There are alternative education models at the university level which suggest that combining your math class with your music class can foster genius, or that interdisciplinary studies on a broad topic can foster intellectual agility. There are also mainstream college-level education models which link your college major to entry-level work experience, and this gives students a big advantage when entering the workforce.

These stabs-in-the-dark at integrating education with real life are attempts at cutting out the middleman — when, in fact, traditional education is the middleman.

I believe that when we experience our interests organically, when we pursue them from the font of our inner passion, we tend to connect them to the world in a way that defies categorization. This is the way I learned about drawing, plant biology, gardening, and exercise.

The artificial separation of categories — say, separating “mathematics” from the entire rest of the world — creates a series of illusions that educational institutions then spend an overwhelming amount of time and energy working against. Once you accept that “mathematics” is a separate category of activity from knitting, Pokemon, music, cooking, graphic design, physics, writing sonnets, hiking, sales, or getting a weekly allowance, you have undermined the mathematics intrinsic to all of those common life activities.

Then you’re stuck with dissociated word problems like “Sue has eleven apples. If she gives five to Peter, how many will she have?” In the meantime, all the activities I listed require exactly that kind of problem, while also yielding some additional product, such as a scarf, a sonnet, social time with your friends, exercise, a poster, or a song.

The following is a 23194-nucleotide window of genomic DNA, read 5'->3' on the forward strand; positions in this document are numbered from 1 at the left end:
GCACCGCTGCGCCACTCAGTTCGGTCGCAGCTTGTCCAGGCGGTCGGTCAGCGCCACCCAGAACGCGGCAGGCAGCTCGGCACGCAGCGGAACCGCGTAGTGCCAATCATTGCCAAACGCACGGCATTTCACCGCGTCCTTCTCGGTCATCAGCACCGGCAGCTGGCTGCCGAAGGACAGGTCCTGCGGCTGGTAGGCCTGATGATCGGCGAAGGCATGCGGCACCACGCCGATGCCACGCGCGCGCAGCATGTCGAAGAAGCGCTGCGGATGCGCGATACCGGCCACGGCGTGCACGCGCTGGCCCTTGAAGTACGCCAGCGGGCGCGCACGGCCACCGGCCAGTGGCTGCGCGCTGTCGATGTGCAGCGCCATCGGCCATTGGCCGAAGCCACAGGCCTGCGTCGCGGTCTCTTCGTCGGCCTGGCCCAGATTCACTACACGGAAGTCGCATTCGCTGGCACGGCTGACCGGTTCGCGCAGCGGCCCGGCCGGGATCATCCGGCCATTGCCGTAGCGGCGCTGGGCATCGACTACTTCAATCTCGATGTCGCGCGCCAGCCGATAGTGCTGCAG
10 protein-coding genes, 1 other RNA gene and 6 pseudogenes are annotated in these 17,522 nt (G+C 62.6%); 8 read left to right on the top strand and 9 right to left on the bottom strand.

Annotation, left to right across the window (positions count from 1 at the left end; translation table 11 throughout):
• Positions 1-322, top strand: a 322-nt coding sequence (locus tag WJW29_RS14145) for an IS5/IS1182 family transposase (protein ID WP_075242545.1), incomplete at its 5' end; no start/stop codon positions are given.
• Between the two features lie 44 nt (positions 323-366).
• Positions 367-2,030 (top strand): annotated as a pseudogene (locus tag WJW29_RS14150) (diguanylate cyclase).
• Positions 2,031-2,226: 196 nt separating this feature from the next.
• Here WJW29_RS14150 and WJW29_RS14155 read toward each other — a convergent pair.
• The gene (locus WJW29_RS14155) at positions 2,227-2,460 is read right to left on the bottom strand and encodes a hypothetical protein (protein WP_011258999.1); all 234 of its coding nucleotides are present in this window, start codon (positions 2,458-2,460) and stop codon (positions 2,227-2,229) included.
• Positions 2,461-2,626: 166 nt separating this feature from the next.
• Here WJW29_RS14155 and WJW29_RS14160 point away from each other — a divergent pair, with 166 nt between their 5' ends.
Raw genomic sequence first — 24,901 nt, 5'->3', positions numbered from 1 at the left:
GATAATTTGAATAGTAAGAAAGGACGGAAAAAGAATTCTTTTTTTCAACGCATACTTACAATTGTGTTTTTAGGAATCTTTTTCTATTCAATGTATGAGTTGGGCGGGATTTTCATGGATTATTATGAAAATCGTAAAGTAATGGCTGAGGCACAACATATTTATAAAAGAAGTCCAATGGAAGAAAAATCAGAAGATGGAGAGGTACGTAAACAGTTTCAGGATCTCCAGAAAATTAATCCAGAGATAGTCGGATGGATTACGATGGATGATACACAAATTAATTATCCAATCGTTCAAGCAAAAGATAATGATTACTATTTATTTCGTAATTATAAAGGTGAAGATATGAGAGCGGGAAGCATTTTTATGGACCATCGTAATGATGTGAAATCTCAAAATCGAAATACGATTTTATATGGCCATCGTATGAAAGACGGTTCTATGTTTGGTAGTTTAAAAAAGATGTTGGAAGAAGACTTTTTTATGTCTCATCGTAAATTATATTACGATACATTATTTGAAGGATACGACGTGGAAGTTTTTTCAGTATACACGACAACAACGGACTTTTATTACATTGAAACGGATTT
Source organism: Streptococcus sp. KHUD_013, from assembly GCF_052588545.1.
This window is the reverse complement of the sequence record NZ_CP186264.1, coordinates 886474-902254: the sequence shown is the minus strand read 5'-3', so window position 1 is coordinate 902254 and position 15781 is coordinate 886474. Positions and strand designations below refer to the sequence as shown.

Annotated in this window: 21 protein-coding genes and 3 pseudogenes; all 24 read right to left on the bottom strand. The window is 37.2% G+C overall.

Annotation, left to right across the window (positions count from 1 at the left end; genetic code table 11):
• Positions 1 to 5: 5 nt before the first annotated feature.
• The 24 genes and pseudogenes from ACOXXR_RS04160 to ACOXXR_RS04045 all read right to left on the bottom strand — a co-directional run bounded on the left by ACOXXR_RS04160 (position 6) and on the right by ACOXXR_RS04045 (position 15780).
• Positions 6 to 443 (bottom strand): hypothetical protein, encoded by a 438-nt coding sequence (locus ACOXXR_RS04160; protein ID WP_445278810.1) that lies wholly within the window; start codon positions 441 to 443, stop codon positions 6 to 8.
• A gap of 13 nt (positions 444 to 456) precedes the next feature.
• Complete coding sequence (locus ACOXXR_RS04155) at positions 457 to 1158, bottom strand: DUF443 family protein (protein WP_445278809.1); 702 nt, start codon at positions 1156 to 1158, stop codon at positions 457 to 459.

Seasoned explorer Yvon Chouinard said, “Adventure is when everything goes wrong.” Entrepreneurs can relate to this because they remember when they learned how to make their business work.

What would happen if we lifted all the limits on children’s imaginations? Are we that brave? Share on X

It is impossible to disengage from real life, to become completely disinterested and learn nothing. Even in an authoritarian environment where information and communication are rigidly controlled, children still manage to find interesting and engaging things. This is proof that curiosity is an intrinsic human quality that you cannot defeat.

Imagine all the ways children could grow if they were free to explore the world with an open heart, to pursue their passions without being terrified of mistakes, to find their obsessions through trial and error. What would happen if we lifted all the limits on children’s imaginations?

Are we that brave?